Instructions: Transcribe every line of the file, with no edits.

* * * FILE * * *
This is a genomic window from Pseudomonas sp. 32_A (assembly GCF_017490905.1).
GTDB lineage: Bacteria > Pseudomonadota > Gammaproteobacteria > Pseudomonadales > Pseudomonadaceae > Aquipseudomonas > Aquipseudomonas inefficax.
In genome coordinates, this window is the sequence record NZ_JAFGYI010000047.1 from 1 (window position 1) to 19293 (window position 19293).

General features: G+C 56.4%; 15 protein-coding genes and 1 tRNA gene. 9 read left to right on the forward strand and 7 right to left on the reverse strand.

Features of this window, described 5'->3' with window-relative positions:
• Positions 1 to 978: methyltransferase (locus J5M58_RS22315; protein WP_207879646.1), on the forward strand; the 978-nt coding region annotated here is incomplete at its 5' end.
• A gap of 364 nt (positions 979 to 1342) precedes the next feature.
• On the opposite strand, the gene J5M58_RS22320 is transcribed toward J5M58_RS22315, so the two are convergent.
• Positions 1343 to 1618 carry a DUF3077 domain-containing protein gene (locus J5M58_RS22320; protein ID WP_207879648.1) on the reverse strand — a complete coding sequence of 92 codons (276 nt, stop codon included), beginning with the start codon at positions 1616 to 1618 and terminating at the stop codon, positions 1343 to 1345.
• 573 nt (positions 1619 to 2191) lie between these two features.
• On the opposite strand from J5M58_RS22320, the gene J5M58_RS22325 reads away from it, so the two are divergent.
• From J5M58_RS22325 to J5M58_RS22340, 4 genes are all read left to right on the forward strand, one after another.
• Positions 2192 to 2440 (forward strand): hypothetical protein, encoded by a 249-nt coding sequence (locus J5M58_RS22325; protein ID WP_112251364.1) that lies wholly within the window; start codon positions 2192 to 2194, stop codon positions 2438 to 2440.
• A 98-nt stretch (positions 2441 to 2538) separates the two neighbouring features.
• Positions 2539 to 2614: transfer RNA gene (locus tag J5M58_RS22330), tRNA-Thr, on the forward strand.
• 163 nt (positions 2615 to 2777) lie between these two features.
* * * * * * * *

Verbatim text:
This is a genomic window from Pseudomonas sp. 32_A (assembly GCF_017490905.1).
GTDB lineage: Bacteria > Pseudomonadota > Gammaproteobacteria > Pseudomonadales > Pseudomonadaceae > Aquipseudomonas > Aquipseudomonas inefficax.
In genome coordinates, this window is the sequence record NZ_JAFGYI010000047.1 from 1 (window position 1) to 19293 (window position 19293).

General features: G+C 56.4%; 15 protein-coding genes and 1 tRNA gene. 9 read left to right on the forward strand and 7 right to left on the reverse strand.

Features of this window, described 5'->3' with window-relative positions:
• Positions 1 to 978: methyltransferase (locus J5M58_RS22315; protein WP_207879646.1), on the forward strand; the 978-nt coding region annotated here is incomplete at its 5' end.
• A gap of 364 nt (positions 979 to 1342) precedes the next feature.
• On the opposite strand, the gene J5M58_RS22320 is transcribed toward J5M58_RS22315, so the two are convergent.
• Positions 1343 to 1618 carry a DUF3077 domain-containing protein gene (locus J5M58_RS22320; protein ID WP_207879648.1) on the reverse strand — a complete coding sequence of 92 codons (276 nt, stop codon included), beginning with the start codon at positions 1616 to 1618 and terminating at the stop codon, positions 1343 to 1345.
• 573 nt (positions 1619 to 2191) lie between these two features.
• On the opposite strand from J5M58_RS22320, the gene J5M58_RS22325 reads away from it, so the two are divergent.
• From J5M58_RS22325 to J5M58_RS22340, 4 genes are all read left to right on the forward strand, one after another.
• Positions 2192 to 2440 (forward strand): hypothetical protein, encoded by a 249-nt coding sequence (locus J5M58_RS22325; protein ID WP_112251364.1) that lies wholly within the window; start codon positions 2192 to 2194, stop codon positions 2438 to 2440.
• A 98-nt stretch (positions 2441 to 2538) separates the two neighbouring features.
• Positions 2539 to 2614: transfer RNA gene (locus tag J5M58_RS22330), tRNA-Thr, on the forward strand.
• 163 nt (positions 2615 to 2777) lie between these two features.